Darwin's God, an article that ran in the New York Times Magazine (March 4), has stimulated me to think about a number of ideas regarding how evolutionary theory relates to thinking about and acting out the future. See my earlier post and thought stub on evolution, God, and ubiquitous computing. I'm posting a longish section here but it's worth it as I've already had some inquiry on whether I've written anything about this theme yet. Thanks to my colleague Grant Kien for that inquiry!
Here's a selection from Darwin's God:
"Some cognitive scientists think of brain functioning in terms of modules, a series of interconnected machines, each one responsible for a particular mental trick. They do not tend to talk about a God module per se; they usually consider belief in God a consequence of other mental modules.
Religion, in this view, is ''a family of cognitive phenomena that involves the extraordinary use of everyday cognitive processes,'' Atran wrote in ''In Gods We Trust.'' ''Religions do not exist apart from the individual minds that constitute them and the environments that constrain them, any more than biological species and varieties exist independently of the individual organisms that compose them and the environments that conform them.''
At around the time ''In Gods We Trust'' appeared five years ago, a handful of other scientists -- Pascal Boyer, now at Washington University; Justin Barrett, now at Oxford; Paul Bloom at Yale -- were addressing these same questions. In synchrony they were moving toward the byproduct theory.
Darwinians who study physical evolution distinguish between traits that are themselves adaptive, like having blood cells that can transport oxygen, and traits that are byproducts of adaptations, like the redness of blood. There is no survival advantage to blood's being red instead of turquoise; it is just a byproduct of the trait that is adaptive, having blood that contains hemoglobin.
Something similar explains aspects of brain evolution, too, say the byproduct theorists. Which brings us to the idea of the spandrel.
Stephen Jay Gould, the famed evolutionary biologist at Harvard who died in 2002, and his colleague Richard Lewontin proposed ''spandrel'' to describe a trait that has no adaptive value of its own. They borrowed the term from architecture, where it originally referred to the V-shaped structure formed between two rounded arches. The structure is not there for any purpose; it is there because that is what happens when arches align.
In architecture, a spandrel can be neutral or it can be made functional. Building a staircase, for instance, creates a space underneath that is innocuous, just a blank sort of triangle. But if you put a closet there, the under-stairs space takes on a function, unrelated to the staircase's but useful nonetheless. Either way, functional or nonfunctional, the space under the stairs is a spandrel, an unintended byproduct.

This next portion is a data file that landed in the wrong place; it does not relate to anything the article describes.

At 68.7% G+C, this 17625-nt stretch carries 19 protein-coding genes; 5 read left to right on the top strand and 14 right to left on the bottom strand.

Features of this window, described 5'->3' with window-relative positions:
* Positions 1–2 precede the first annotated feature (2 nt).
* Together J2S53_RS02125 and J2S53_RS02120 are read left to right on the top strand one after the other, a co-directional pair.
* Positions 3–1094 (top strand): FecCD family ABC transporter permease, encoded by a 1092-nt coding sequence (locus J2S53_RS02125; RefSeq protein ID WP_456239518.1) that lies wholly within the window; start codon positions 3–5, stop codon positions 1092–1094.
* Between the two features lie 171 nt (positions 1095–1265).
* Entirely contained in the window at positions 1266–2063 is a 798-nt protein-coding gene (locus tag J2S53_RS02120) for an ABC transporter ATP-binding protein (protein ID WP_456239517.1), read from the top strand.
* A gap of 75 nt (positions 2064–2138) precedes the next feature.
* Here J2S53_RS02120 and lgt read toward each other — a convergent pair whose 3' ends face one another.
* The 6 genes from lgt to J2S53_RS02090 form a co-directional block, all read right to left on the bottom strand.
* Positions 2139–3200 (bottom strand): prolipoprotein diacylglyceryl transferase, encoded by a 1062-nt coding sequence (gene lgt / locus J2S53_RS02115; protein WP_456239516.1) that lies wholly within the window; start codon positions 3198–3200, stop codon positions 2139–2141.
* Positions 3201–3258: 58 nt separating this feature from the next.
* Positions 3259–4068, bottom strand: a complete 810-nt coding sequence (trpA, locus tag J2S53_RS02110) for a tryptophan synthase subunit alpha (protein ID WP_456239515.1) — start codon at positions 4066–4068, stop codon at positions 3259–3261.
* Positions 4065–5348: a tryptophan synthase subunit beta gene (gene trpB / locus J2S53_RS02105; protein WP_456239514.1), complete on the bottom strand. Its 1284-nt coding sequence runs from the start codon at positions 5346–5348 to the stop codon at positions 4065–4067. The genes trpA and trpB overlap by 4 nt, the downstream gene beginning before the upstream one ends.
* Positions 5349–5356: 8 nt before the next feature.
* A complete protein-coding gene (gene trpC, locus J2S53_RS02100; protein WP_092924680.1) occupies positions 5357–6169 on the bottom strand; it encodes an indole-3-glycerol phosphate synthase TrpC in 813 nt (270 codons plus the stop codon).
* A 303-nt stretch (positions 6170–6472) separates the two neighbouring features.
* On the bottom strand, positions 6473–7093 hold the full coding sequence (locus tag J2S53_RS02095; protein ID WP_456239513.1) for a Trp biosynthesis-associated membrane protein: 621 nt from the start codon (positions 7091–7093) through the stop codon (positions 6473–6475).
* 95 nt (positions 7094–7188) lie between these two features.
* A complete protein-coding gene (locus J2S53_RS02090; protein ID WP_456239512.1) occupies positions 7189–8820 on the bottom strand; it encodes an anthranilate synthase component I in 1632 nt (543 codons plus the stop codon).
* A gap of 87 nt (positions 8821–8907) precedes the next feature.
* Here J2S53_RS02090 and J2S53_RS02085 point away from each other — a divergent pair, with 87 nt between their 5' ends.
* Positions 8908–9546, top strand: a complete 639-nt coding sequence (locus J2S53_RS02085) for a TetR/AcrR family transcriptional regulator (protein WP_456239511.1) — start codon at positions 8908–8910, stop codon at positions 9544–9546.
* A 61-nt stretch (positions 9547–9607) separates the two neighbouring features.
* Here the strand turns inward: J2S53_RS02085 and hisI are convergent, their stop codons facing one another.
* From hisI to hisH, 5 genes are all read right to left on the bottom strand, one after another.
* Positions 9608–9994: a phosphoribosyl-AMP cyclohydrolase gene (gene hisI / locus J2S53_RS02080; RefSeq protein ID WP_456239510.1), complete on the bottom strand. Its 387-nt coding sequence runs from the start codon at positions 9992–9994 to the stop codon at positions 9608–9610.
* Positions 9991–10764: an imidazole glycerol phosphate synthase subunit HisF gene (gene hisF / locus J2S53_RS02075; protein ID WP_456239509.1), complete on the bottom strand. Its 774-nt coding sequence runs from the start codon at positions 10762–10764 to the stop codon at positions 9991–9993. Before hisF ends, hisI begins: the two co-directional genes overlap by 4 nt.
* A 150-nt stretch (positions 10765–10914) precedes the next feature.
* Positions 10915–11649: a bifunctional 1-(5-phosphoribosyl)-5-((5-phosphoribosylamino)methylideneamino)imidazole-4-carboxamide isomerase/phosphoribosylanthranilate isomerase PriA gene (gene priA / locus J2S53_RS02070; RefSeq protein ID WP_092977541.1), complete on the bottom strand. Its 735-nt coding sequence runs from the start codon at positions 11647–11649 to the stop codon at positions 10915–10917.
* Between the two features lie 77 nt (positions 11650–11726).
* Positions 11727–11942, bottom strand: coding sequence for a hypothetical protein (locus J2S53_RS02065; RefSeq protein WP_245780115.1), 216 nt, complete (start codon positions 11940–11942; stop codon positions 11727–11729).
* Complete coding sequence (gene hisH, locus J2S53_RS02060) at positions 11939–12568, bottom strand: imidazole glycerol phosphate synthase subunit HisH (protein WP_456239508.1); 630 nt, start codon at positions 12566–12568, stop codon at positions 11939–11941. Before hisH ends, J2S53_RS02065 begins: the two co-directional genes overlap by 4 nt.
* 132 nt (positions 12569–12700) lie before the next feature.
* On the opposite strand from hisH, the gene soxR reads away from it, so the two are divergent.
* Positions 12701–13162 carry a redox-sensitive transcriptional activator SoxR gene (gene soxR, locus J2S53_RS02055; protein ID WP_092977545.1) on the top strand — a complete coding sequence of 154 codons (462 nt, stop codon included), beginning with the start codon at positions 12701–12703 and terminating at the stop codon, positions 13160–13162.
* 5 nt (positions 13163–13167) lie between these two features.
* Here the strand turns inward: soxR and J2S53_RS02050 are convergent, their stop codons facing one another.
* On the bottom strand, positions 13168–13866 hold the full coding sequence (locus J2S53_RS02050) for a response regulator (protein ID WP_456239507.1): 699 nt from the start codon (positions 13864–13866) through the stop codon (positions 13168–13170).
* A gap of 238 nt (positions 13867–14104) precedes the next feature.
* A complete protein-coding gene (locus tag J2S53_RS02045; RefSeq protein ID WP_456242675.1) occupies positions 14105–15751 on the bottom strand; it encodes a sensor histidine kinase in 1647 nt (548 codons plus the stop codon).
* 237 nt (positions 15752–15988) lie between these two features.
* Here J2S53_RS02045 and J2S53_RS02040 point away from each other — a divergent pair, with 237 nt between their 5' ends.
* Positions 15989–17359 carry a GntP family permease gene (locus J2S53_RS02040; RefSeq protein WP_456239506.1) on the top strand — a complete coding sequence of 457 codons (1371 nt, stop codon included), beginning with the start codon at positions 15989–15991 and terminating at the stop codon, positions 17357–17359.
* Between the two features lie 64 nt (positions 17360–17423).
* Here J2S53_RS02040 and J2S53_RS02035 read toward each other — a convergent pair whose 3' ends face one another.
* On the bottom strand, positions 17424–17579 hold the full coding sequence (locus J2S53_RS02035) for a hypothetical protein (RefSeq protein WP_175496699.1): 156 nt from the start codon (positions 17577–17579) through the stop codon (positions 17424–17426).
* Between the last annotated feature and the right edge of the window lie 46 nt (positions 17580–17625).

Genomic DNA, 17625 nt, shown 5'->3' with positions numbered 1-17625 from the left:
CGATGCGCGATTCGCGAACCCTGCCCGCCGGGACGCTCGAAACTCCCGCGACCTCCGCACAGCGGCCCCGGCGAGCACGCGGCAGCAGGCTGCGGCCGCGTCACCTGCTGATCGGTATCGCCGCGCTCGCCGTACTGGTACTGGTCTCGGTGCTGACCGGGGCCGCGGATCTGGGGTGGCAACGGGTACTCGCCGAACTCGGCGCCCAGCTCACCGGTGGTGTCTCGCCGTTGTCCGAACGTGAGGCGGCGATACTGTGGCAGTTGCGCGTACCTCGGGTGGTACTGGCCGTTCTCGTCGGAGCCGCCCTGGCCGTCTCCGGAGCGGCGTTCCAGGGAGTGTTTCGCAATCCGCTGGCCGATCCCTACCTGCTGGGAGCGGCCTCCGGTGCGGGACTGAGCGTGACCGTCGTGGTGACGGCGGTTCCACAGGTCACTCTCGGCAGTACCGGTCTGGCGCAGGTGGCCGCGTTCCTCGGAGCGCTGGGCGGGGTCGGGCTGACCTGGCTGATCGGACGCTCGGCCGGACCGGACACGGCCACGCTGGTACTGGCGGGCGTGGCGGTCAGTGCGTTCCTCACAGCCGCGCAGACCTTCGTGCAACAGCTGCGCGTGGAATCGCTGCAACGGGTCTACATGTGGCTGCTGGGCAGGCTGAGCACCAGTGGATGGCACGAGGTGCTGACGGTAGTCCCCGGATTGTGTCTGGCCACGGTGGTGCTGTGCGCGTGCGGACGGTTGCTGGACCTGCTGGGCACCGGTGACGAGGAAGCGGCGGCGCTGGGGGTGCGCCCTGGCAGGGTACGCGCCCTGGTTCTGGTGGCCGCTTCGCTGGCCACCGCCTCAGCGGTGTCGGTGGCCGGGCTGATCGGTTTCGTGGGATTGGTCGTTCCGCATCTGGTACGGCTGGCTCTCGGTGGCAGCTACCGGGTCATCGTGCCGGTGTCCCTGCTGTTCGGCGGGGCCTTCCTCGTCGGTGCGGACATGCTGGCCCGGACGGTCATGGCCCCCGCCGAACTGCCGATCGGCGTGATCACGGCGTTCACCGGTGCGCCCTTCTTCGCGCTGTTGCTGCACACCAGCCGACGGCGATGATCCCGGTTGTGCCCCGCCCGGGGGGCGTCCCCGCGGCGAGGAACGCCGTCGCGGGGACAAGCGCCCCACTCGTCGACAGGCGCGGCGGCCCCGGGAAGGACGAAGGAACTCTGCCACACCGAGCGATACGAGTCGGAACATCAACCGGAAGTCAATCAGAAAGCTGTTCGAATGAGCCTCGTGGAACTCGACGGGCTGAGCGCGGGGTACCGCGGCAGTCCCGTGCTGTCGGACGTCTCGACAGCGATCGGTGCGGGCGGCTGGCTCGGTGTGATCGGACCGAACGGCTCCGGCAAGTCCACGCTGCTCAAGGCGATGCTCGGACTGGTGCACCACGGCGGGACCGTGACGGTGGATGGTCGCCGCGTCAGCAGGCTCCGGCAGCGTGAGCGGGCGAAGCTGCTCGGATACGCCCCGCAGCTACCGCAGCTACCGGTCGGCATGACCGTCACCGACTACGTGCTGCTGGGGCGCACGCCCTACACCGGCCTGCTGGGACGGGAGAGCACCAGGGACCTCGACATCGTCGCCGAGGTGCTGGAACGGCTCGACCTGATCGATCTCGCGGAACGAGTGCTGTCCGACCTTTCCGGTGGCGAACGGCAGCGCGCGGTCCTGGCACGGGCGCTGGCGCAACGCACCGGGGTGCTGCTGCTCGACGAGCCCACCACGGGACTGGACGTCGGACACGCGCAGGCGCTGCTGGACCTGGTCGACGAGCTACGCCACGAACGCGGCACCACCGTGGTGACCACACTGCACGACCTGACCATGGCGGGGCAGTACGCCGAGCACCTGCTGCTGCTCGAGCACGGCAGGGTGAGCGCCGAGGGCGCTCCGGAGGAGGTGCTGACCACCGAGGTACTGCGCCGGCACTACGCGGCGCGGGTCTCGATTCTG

''Natural selection made the human brain big,'' Gould wrote, ''but most of our mental properties and potentials may be spandrels -- that is, nonadaptive side consequences of building a device with such structural complexity.''
The possibility that God could be a spandrel offered Atran a new way of understanding the evolution of religion. But a spandrel of what, exactly?
Hardships of early human life favored the evolution of certain cognitive tools, among them the ability to infer the presence of organisms that might do harm, to come up with causal narratives for natural events and to recognize that other people have minds of their own with their own beliefs, desires and intentions. Psychologists call these tools, respectively, agent detection, causal reasoning and theory of mind.
Agent detection evolved because assuming the presence of an agent -- which is jargon for any creature with volitional, independent behavior -- is more adaptive than assuming its absence. If you are a caveman on the savannah, you are better off presuming that the motion you detect out of the corner of your eye is an agent and something to run from, even if you are wrong. If it turns out to have been just the rustling of leaves, you are still alive; if what you took to be leaves rustling was really a hyena about to pounce, you are dead.
A classic experiment from the 1940s by the psychologists Fritz Heider and Marianne Simmel suggested that imputing agency is so automatic that people may do it even for geometric shapes. For the experiment, subjects watched a film of triangles and circles moving around. When asked what they had been watching, the subjects used words like ''chase'' and ''capture.'' They did not just see the random movement of shapes on a screen; they saw pursuit, planning, escape.
So if there is motion just out of our line of sight, we presume it is caused by an agent, an animal or person with the ability to move independently. This usually operates in one direction only; lots of people mistake a rock for a bear, but almost no one mistakes a bear for a rock.
What does this mean for belief in the supernatural? It means our brains are primed for it, ready to presume the presence of agents even when such presence confounds logic. ''The most central concepts in religions are related to agents,'' Justin Barrett, a psychologist, wrote in his 2004 summary of the byproduct theory, ''Why Would Anyone Believe in God?'' Religious agents are often supernatural, he wrote, ''people with superpowers, statues that can answer requests or disembodied minds that can act on us and the world.''"